The only agreed-upon conclusion regarding autism is that it’s on the rise. Aside from that, researchers can’t seem to agree on much. The Wall Street Journal today profiles several studies questioning autism’s origins and causes. In California, the prevalence of autistic children is greater in West Hollywood and Beverly Hills than in the rest of the state, even though those areas have just 1% of the population. So is it environmental? Is it due to a greater knowledge base and more available resources of the parents?
One theory that seems to be on the way out — officially — is that of a link to certain vaccines. In 1998, the British journal The Lancet published an article by Dr. Andrew Wakefield, who suggested the combined measles, mumps and rubella (MMR) shot might be linked to autism and bowel disease. Today, 11 years after the original article appeared, The Lancet issued a complete retraction of Wakefield’s studies. Britain’s General Medical Council ruled that Dr. Wakefield had shown a “callous disregard” for children and acted “dishonestly” while he carried out his research. It will decide later whether to strike him off the medical register.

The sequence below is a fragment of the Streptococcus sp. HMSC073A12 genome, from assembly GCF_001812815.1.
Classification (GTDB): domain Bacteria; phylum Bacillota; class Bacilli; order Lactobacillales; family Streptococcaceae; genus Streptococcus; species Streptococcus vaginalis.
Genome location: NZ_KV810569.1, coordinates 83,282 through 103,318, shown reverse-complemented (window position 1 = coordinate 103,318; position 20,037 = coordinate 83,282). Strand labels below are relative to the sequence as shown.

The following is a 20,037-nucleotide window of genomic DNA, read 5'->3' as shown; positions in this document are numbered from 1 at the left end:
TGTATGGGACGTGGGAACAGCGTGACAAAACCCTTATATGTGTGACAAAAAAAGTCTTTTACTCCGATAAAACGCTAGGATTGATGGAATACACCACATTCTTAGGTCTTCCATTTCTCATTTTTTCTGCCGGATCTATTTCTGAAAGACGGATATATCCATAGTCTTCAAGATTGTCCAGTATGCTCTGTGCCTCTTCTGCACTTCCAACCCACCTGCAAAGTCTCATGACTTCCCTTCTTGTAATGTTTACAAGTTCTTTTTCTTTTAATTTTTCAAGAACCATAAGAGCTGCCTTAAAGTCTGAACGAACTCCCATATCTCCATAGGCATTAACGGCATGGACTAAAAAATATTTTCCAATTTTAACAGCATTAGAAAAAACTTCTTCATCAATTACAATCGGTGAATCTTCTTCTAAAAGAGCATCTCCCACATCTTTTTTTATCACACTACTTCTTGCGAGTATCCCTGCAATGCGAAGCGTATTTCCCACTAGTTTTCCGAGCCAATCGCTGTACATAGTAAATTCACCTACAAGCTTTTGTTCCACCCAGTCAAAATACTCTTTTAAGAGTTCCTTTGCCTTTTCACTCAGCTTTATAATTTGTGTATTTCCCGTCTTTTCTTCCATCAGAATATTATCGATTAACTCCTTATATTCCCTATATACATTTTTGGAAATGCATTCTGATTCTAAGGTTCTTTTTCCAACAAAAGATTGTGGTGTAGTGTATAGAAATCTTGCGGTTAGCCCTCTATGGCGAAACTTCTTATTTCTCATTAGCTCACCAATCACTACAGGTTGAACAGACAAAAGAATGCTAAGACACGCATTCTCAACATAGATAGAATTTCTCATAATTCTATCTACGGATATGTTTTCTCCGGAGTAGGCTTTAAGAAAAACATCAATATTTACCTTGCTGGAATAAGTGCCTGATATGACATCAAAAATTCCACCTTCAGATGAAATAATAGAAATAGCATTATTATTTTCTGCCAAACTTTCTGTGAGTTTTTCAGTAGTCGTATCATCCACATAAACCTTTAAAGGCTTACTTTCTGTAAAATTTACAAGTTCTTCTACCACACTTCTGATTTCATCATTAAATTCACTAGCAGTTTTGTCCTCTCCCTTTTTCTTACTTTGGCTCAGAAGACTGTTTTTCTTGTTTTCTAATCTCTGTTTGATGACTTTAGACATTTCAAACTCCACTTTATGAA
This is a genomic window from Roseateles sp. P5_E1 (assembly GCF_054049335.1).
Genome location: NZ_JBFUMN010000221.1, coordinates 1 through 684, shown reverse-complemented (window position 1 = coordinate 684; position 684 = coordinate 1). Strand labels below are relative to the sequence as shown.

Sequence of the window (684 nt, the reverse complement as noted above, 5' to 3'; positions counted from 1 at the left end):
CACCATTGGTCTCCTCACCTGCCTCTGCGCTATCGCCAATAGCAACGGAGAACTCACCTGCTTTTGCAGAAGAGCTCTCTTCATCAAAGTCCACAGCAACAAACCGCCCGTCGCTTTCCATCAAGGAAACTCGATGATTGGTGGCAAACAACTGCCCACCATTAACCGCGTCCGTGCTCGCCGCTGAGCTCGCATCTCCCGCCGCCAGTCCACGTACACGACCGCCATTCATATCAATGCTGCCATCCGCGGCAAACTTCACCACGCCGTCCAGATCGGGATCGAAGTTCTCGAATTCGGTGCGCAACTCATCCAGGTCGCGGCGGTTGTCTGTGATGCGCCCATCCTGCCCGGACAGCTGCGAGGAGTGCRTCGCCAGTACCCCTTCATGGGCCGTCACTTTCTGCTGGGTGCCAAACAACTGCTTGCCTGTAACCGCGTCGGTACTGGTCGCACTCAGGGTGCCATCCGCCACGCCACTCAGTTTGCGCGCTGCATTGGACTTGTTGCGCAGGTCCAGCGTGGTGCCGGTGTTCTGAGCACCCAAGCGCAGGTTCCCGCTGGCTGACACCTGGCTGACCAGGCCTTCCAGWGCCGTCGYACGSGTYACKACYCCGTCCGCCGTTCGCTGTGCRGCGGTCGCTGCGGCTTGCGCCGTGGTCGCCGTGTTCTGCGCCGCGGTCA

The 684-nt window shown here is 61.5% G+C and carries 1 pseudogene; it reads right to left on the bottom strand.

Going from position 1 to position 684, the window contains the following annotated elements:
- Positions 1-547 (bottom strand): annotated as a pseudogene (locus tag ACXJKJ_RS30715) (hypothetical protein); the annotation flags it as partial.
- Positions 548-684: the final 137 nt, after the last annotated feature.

Here is the Lancet’s statement: “Following the judgment of the UK General Medical Council’s Fitness to Practise Panel on Jan 28, 2010, it has become clear that several elements of the 1998 paper by Wakefield et al 1) are incorrect, contrary to the findings of an earlier investigation, 2) In particular, the claims in the original paper that children were “consecutively referred” and that investigations were “approved” by the local ethics committee have been proven to be false. Therefore we fully retract this paper from the published record.”